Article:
Keery spent his teaching career in high school tech departments, including eight years at the former Orillia District Collegiate and Vocational Institute.
He continues to advocate for investment in programs that encourage students to pursue skilled trades and eliminate the stigma around them.
“We used to have, at one time, 14 shops between Park Street and OD,” Keery said. “They knocked down both schools, and do you know how many shops we have now? Three.”
Geared for high school students, his novel began as a gem of an idea more than a decade ago, while travelling to Espanola for a job teaching construction skills.
“The radio dies on you after a while, and you’ve got nothing but yourself and your imagination,” he said.
Later, as he sat down to flesh out the story, Keery would draw extensively on his time in teaching to give readers a sense of “what kids are, what they are like.
“A lot of people sell kids short,” he added. “In many cases, they are beautiful kids, they are smart and they are doing well. The system needs to support all of them, and maybe not just some of them.”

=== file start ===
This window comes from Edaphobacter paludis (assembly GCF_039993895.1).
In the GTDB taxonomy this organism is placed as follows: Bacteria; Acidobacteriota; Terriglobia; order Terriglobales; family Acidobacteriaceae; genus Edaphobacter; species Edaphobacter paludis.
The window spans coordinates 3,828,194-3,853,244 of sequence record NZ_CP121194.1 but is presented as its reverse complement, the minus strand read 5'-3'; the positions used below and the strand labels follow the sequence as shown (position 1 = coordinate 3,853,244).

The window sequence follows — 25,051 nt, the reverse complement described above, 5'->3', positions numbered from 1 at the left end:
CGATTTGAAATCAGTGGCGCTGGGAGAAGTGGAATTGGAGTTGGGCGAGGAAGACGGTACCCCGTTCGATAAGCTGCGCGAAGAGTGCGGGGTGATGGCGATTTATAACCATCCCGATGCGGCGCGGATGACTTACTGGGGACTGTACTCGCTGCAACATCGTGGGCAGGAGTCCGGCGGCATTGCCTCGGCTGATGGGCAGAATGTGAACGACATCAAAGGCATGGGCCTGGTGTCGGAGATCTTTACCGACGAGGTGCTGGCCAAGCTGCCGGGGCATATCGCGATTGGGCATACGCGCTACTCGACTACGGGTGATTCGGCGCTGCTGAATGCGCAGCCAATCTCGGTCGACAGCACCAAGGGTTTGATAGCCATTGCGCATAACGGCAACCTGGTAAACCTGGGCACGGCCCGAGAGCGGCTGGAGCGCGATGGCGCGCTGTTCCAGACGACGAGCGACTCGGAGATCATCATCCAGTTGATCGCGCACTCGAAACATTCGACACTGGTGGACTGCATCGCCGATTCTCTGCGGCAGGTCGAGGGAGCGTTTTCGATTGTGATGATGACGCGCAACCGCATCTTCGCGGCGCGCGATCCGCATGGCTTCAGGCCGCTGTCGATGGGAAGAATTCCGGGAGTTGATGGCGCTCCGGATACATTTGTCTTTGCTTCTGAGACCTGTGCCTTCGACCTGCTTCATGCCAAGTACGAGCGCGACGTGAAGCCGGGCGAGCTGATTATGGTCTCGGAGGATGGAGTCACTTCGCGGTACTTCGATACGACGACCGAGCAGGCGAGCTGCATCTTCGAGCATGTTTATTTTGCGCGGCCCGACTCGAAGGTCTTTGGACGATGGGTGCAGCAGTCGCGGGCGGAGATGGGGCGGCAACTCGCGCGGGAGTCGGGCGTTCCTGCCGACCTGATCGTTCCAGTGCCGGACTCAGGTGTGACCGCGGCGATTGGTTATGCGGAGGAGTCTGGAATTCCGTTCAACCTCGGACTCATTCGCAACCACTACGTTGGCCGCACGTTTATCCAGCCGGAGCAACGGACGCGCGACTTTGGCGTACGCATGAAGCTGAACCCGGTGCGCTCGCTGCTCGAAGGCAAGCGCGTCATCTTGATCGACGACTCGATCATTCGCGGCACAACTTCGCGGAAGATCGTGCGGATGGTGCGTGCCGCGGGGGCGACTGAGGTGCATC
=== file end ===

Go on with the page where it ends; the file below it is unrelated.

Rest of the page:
As enjoyable as the process was, writing a book is a formidable undertaking that can, at times, prove discouraging.
For Keery, it was his son, Rob, an adult with special needs and longtime volunteer with the OPP, who provided the inspiration to continue moving forward.
“He has been such an influence on my life,” he added. “I got [the book], I’d say, 80 per cent done, but I couldn’t leave it and not finish it.”
Bobby Kane is available at Manticore Books.